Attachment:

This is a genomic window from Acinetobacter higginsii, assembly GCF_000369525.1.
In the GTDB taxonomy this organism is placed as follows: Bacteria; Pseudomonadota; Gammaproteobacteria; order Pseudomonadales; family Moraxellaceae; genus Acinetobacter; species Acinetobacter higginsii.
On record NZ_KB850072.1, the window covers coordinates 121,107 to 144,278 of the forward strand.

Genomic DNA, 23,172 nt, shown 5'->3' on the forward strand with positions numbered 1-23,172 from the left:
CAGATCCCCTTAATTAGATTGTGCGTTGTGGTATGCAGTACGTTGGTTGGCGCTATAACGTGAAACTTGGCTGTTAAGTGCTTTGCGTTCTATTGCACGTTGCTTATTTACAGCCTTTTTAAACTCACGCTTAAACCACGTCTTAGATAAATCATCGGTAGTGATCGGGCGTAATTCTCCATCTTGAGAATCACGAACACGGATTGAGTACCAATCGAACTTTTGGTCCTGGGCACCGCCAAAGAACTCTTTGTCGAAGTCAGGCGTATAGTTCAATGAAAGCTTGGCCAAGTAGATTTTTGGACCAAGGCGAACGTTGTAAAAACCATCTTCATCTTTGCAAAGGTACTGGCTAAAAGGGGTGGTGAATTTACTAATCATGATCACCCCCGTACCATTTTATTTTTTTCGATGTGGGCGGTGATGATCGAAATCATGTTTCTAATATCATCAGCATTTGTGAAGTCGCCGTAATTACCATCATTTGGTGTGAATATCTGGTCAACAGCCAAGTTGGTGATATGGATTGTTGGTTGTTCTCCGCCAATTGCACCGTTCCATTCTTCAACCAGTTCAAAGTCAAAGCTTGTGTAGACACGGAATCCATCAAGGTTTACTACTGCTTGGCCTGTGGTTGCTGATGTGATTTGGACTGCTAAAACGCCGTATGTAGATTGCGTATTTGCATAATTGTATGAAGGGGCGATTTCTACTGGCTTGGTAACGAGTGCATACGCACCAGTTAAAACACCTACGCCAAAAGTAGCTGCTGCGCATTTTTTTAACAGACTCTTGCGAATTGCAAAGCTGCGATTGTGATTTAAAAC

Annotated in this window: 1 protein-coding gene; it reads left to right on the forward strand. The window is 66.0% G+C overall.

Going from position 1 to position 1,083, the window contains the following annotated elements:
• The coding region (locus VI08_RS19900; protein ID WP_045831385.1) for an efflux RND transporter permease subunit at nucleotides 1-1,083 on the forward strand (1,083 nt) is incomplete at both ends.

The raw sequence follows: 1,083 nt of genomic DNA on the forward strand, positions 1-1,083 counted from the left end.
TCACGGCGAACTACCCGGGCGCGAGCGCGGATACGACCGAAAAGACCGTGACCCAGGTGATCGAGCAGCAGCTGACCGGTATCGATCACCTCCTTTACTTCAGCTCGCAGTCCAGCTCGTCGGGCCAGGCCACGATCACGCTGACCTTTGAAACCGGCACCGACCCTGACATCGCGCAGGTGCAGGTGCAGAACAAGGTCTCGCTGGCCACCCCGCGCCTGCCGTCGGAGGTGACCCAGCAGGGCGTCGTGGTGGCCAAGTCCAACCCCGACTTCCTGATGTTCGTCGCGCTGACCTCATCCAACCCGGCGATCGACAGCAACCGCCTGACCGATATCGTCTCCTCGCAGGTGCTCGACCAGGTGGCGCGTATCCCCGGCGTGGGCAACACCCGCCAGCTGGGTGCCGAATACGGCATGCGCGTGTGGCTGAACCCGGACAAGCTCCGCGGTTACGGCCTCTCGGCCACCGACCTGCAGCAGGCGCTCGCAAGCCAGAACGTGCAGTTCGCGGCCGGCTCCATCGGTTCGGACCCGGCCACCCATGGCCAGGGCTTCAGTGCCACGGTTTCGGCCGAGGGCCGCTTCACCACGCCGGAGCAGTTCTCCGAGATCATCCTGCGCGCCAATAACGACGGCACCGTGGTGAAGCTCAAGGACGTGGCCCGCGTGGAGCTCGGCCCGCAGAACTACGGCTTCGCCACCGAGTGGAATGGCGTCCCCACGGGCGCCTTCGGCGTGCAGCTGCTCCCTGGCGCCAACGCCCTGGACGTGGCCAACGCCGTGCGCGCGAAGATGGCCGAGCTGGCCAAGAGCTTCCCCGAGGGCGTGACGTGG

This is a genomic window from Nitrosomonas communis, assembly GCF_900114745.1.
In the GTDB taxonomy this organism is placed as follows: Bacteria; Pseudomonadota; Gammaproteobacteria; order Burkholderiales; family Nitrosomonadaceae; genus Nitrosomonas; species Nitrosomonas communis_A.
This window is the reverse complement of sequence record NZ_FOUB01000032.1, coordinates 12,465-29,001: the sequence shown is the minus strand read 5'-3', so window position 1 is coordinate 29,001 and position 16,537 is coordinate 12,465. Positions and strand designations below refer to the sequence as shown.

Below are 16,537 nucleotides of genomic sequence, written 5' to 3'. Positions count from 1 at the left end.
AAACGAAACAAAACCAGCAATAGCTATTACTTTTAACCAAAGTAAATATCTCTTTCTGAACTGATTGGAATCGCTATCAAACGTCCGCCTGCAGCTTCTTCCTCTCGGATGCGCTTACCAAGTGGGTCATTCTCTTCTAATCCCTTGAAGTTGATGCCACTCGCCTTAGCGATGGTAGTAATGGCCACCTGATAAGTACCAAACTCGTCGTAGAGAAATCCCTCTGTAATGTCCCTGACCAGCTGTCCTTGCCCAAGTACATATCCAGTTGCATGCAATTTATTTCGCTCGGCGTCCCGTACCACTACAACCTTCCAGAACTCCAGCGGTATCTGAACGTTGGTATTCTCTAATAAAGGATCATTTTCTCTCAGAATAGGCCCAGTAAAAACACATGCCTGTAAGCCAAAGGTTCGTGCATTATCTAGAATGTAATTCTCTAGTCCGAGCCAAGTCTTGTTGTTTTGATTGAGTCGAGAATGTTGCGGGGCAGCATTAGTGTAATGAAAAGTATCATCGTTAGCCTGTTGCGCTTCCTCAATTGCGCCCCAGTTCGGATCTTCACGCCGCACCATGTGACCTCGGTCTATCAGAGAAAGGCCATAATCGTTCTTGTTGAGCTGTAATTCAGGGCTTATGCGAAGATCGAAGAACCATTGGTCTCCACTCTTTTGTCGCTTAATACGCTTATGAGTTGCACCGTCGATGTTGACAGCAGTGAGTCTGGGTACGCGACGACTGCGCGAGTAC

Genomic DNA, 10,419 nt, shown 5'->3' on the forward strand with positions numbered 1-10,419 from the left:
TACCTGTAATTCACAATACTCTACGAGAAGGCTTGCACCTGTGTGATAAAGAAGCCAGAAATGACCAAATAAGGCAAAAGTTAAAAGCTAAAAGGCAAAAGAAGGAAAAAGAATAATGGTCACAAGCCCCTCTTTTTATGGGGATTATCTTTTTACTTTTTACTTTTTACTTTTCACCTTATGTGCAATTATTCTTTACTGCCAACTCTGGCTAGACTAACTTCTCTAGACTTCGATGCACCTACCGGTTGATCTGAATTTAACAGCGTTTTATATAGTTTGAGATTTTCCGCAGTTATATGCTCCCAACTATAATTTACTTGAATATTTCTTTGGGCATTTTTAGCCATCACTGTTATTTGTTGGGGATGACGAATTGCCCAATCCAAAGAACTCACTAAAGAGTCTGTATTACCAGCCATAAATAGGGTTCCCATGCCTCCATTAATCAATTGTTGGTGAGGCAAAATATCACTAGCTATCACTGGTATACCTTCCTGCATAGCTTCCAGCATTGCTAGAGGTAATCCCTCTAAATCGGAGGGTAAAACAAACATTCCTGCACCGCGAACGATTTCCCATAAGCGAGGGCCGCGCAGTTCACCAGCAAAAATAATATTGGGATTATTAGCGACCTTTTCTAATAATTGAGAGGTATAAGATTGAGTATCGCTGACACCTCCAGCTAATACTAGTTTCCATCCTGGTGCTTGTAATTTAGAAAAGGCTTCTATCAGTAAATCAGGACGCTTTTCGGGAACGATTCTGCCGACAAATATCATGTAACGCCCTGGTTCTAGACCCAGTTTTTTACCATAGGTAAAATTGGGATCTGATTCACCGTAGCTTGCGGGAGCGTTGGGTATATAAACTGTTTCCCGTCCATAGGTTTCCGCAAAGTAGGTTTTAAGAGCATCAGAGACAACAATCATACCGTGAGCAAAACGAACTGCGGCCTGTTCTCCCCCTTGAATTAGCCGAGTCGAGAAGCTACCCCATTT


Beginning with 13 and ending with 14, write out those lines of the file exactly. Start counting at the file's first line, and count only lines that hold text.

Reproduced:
This window is the reverse complement of sequence record NZ_FOUB01000032.1, coordinates 12,465-29,001: the sequence shown is the minus strand read 5'-3', so window position 1 is coordinate 29,001 and position 16,537 is coordinate 12,465. Positions and strand designations below refer to the sequence as shown.

Below are 16,537 nucleotides of genomic sequence, written 5' to 3'. Positions count from 1 at the left end.